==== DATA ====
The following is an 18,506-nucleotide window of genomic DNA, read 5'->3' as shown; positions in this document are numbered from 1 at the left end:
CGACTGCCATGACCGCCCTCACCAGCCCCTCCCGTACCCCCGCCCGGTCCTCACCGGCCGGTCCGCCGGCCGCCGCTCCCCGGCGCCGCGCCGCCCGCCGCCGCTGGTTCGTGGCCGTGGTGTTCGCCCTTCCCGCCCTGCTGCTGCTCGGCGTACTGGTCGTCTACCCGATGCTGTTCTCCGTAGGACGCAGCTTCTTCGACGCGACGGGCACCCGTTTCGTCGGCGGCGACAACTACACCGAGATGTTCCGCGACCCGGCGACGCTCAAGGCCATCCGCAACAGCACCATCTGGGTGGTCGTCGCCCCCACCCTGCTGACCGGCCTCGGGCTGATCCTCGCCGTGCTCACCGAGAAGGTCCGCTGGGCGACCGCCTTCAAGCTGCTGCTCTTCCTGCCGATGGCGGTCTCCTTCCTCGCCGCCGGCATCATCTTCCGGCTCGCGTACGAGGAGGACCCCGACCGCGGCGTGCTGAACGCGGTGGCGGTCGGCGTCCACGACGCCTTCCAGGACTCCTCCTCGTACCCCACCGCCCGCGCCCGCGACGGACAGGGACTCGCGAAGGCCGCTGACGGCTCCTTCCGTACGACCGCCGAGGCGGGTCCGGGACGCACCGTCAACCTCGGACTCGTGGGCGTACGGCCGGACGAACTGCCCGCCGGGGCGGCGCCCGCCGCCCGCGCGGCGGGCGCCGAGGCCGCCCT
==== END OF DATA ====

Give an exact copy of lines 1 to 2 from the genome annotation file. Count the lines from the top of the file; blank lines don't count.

The following is an 18,506-nucleotide window of genomic DNA, read 5'->3' as shown; positions in this document are numbered from 1 at the left end:
CGACTGCCATGACCGCCCTCACCAGCCCCTCCCGTACCCCCGCCCGGTCCTCACCGGCCGGTCCGCCGGCCGCCGCTCCCCGGCGCCGCGCCGCCCGCCGCCGCTGGTTCGTGGCCGTGGTGTTCGCCCTTCCCGCCCTGCTGCTGCTCGGCGTACTGGTCGTCTACCCGATGCTGTTCTCCGTAGGACGCAGCTTCTTCGACGCGACGGGCACCCGTTTCGTCGGCGGCGACAACTACACCGAGATGTTCCGCGACCCGGCGACGCTCAAGGCCATCCGCAACAGCACCATCTGGGTGGTCGTCGCCCCCACCCTGCTGACCGGCCTCGGGCTGATCCTCGCCGTGCTCACCGAGAAGGTCCGCTGGGCGACCGCCTTCAAGCTGCTGCTCTTCCTGCCGATGGCGGTCTCCTTCCTCGCCGCCGGCATCATCTTCCGGCTCGCGTACGAGGAGGACCCCGACCGCGGCGTGCTGAACGCGGTGGCGGTCGGCGTCCACGACGCCTTCCAGGACTCCTCCTCGTACCCCACCGCCCGCGCCCGCGACGGACAGGGACTCGCGAAGGCCGCTGACGGCTCCTTCCGTACGACCGCCGAGGCGGGTCCGGGACGCACCGTCAACCTCGGACTCGTGGGCGTACGGCCGGACGAACTGCCCGCCGGGGCGGCGCCCGCCGCCCGCGCGGCGGGCGCCGAGGCCGCCCT